- Likely caucus-goer selection - Ask and confirm that respondents are registered to vote in Iowa, then select those who say they will definitely or probably attend the caucuses using the following question. "How likely is it you will attend one of the caucuses scheduled for February of 2016—will you definitely attend, probably attend, or probably not attend? (If definitely or probably attend, ask:) Will you attend the Democratic or the Republican caucus?"

Quinnipiac University
- Most recent surveys: Republicans (methodology) and Democrats (methodology), June 20-29
- Survey mode: Telephone, live interviewer.
- Sample: Dual samples of landline and mobile telephone numbers generated using Random Digit Dialing.
- Likely caucus-goer selection - Ask and confirm that respondents are registered to vote, then select those who say they will definitely or probably attend the caucuses using the following question: "How likely is it you will attend one of the presidential caucuses scheduled for February of 2016 -- will you definitely attend, probably attend, or probably not attend? (If definitely or probably attend, ask:) Will you attend the Democratic caucus or the Republican caucus?"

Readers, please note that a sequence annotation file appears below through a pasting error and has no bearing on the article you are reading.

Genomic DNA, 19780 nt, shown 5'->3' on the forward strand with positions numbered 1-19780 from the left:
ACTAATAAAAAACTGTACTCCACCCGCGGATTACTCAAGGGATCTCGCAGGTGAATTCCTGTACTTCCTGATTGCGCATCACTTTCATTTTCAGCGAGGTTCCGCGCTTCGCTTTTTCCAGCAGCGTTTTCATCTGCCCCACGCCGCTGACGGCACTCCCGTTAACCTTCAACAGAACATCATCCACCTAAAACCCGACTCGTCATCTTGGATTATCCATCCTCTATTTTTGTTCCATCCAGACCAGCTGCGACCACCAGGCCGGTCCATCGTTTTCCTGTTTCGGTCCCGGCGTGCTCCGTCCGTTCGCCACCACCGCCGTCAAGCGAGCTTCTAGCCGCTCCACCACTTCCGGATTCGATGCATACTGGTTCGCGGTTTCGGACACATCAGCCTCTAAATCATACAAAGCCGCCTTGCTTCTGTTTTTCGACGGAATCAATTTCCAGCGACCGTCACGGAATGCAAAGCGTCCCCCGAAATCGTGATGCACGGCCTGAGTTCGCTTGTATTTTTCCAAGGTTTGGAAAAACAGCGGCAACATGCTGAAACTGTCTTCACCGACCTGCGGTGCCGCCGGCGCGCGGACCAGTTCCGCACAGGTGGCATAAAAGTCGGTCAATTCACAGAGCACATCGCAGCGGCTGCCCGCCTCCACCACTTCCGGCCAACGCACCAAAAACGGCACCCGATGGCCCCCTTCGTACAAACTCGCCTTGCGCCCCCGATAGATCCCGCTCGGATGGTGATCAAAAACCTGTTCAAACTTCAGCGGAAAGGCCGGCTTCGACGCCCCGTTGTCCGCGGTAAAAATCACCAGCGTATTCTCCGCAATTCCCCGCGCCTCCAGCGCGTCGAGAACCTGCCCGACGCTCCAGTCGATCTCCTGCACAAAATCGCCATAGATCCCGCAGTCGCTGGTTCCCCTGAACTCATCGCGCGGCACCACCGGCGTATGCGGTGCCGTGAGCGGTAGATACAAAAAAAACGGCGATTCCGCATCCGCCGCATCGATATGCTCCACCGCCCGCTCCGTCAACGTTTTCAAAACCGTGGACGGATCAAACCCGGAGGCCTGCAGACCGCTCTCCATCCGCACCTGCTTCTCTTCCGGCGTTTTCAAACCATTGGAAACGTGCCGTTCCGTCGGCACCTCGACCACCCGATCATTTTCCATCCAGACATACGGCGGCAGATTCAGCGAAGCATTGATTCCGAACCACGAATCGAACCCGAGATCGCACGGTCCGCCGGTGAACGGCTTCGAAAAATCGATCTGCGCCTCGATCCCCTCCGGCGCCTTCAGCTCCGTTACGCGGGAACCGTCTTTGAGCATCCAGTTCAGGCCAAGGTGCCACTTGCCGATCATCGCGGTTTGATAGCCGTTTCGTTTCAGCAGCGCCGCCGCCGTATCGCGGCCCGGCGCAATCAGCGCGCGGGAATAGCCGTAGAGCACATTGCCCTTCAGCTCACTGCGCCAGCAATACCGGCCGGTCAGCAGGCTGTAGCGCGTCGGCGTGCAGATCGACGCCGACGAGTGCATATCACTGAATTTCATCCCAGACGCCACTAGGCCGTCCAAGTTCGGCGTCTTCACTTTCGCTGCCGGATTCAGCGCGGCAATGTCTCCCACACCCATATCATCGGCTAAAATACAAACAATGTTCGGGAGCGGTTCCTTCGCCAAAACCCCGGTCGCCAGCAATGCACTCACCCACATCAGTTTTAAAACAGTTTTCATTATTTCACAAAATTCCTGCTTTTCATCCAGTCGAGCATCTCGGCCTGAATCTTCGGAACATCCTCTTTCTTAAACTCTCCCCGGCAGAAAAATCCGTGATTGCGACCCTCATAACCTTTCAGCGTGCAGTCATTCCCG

Monmouth College/KBUR/We Ask America
- Most recent surveys: Republicans and Democrats, June 27-29.
- Survey mode: Automated, recorded voice telephone (IVR)
- Sample: Registered voters with landline phones only selected from Iowa's secretary of state voter registration list.
- Likely caucus-goer selection - Based on responses to the following question: "Do you plan to participate in the Democratic Caucus, the Republican Caucus or no caucus at all?"

Morning Consult